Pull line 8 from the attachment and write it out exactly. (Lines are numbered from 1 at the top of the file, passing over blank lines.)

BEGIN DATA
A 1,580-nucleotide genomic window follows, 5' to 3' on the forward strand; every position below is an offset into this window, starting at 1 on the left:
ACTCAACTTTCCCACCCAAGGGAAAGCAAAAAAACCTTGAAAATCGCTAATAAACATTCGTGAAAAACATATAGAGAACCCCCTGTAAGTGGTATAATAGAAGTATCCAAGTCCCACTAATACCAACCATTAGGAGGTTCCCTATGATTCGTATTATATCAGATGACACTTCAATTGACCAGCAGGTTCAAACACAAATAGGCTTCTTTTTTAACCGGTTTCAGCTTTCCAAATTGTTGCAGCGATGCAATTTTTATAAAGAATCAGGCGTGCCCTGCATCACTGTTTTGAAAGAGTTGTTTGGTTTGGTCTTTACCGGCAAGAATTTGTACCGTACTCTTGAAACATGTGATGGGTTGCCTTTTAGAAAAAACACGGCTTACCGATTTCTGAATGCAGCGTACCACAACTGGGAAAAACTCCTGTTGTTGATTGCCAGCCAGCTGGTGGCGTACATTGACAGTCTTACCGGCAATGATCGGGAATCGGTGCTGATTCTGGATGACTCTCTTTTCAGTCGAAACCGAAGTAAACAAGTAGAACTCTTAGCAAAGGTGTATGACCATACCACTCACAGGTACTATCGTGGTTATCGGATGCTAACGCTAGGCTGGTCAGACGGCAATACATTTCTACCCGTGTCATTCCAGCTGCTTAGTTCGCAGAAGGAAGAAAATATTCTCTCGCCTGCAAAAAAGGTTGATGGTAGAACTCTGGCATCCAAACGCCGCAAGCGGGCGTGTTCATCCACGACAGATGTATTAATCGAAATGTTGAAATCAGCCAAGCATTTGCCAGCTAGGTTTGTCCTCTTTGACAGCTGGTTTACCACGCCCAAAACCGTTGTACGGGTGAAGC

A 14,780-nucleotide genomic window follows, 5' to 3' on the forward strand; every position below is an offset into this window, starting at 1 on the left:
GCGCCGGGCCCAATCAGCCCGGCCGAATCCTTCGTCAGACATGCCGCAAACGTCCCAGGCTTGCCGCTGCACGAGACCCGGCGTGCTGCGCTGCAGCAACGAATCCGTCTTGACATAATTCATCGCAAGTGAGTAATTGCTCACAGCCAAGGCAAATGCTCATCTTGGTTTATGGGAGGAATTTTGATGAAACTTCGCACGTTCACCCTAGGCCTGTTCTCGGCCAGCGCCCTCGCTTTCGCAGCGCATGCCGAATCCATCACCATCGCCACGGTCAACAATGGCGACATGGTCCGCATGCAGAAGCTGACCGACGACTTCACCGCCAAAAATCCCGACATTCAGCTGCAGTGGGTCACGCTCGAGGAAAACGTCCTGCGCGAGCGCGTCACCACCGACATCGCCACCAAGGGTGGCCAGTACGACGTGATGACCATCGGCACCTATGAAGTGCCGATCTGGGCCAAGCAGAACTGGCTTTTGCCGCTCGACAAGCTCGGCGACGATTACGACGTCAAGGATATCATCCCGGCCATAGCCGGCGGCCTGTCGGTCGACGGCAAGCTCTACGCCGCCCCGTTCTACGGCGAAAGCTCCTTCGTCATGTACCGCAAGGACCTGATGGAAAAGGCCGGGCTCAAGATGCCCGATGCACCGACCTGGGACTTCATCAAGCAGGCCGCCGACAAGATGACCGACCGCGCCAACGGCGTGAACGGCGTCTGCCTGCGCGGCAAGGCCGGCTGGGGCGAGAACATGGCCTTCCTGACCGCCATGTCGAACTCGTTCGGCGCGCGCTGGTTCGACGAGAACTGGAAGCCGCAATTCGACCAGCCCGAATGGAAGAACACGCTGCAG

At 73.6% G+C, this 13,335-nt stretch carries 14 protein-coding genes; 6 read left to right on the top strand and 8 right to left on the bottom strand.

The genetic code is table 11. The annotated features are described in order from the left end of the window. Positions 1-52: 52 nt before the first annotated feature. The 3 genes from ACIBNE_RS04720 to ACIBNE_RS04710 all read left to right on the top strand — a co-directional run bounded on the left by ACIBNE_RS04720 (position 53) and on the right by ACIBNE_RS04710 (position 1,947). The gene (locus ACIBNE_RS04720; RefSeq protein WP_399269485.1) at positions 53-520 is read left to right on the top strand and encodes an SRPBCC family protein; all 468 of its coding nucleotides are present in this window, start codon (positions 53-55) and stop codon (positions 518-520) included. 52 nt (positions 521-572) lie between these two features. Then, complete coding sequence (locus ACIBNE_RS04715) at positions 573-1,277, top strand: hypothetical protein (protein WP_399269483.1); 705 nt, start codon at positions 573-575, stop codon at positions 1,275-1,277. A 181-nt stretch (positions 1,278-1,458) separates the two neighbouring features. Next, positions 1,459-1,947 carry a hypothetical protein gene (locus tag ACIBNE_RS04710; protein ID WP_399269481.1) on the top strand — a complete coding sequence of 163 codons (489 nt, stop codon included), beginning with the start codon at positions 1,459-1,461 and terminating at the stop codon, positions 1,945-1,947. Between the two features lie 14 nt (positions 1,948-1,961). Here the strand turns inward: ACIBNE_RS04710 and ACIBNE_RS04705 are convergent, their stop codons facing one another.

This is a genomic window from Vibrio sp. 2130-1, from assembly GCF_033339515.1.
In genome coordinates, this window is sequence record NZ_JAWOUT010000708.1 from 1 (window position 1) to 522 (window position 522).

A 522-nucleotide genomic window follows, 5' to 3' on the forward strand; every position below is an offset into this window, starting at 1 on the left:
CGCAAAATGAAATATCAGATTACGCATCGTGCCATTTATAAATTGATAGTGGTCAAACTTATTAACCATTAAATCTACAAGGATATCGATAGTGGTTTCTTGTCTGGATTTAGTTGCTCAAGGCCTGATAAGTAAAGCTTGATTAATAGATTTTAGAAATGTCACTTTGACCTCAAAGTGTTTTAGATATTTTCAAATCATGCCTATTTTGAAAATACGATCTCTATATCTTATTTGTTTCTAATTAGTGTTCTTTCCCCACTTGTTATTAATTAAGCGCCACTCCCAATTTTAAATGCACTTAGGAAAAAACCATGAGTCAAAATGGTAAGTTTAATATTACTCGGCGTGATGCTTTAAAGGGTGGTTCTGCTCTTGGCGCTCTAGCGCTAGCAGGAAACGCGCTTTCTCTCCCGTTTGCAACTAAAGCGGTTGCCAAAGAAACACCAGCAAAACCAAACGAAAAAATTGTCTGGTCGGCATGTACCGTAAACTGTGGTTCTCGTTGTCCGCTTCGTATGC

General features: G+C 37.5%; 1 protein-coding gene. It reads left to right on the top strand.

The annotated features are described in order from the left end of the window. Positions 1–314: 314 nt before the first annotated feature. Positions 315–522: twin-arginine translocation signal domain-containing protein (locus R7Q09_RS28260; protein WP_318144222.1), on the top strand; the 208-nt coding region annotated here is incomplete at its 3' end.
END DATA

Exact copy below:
In genome coordinates, this window is sequence record NZ_JAWOUT010000708.1 from 1 (window position 1) to 522 (window position 522).